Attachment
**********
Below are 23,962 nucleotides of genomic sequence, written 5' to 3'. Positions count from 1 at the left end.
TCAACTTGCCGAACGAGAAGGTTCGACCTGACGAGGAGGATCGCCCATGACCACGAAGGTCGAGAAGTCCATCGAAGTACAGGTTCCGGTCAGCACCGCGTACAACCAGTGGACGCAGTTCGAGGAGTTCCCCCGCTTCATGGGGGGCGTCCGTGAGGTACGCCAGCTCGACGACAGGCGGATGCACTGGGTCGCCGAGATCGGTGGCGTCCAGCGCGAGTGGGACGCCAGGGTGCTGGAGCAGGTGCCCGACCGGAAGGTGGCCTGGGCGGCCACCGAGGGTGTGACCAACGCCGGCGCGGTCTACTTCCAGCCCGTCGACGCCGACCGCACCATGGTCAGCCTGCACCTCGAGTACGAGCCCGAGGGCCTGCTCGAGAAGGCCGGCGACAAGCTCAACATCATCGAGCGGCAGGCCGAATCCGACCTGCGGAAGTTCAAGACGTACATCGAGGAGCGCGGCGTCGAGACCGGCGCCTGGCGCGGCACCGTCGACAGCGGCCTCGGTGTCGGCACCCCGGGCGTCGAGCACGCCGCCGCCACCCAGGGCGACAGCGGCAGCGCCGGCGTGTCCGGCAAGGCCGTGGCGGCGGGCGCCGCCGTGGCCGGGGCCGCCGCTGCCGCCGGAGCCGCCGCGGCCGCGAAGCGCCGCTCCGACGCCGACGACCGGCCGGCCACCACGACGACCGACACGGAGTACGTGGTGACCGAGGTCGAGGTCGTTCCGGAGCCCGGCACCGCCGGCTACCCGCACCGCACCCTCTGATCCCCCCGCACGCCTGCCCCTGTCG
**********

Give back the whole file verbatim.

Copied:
Below are 23,962 nucleotides of genomic sequence, written 5' to 3'. Positions count from 1 at the left end.
TCAACTTGCCGAACGAGAAGGTTCGACCTGACGAGGAGGATCGCCCATGACCACGAAGGTCGAGAAGTCCATCGAAGTACAGGTTCCGGTCAGCACCGCGTACAACCAGTGGACGCAGTTCGAGGAGTTCCCCCGCTTCATGGGGGGCGTCCGTGAGGTACGCCAGCTCGACGACAGGCGGATGCACTGGGTCGCCGAGATCGGTGGCGTCCAGCGCGAGTGGGACGCCAGGGTGCTGGAGCAGGTGCCCGACCGGAAGGTGGCCTGGGCGGCCACCGAGGGTGTGACCAACGCCGGCGCGGTCTACTTCCAGCCCGTCGACGCCGACCGCACCATGGTCAGCCTGCACCTCGAGTACGAGCCCGAGGGCCTGCTCGAGAAGGCCGGCGACAAGCTCAACATCATCGAGCGGCAGGCCGAATCCGACCTGCGGAAGTTCAAGACGTACATCGAGGAGCGCGGCGTCGAGACCGGCGCCTGGCGCGGCACCGTCGACAGCGGCCTCGGTGTCGGCACCCCGGGCGTCGAGCACGCCGCCGCCACCCAGGGCGACAGCGGCAGCGCCGGCGTGTCCGGCAAGGCCGTGGCGGCGGGCGCCGCCGTGGCCGGGGCCGCCGCTGCCGCCGGAGCCGCCGCGGCCGCGAAGCGCCGCTCCGACGCCGACGACCGGCCGGCCACCACGACGACCGACACGGAGTACGTGGTGACCGAGGTCGAGGTCGTTCCGGAGCCCGGCACCGCCGGCTACCCGCACCGCACCCTCTGATCCCCCCGCACGCCTGCCCCTGTCG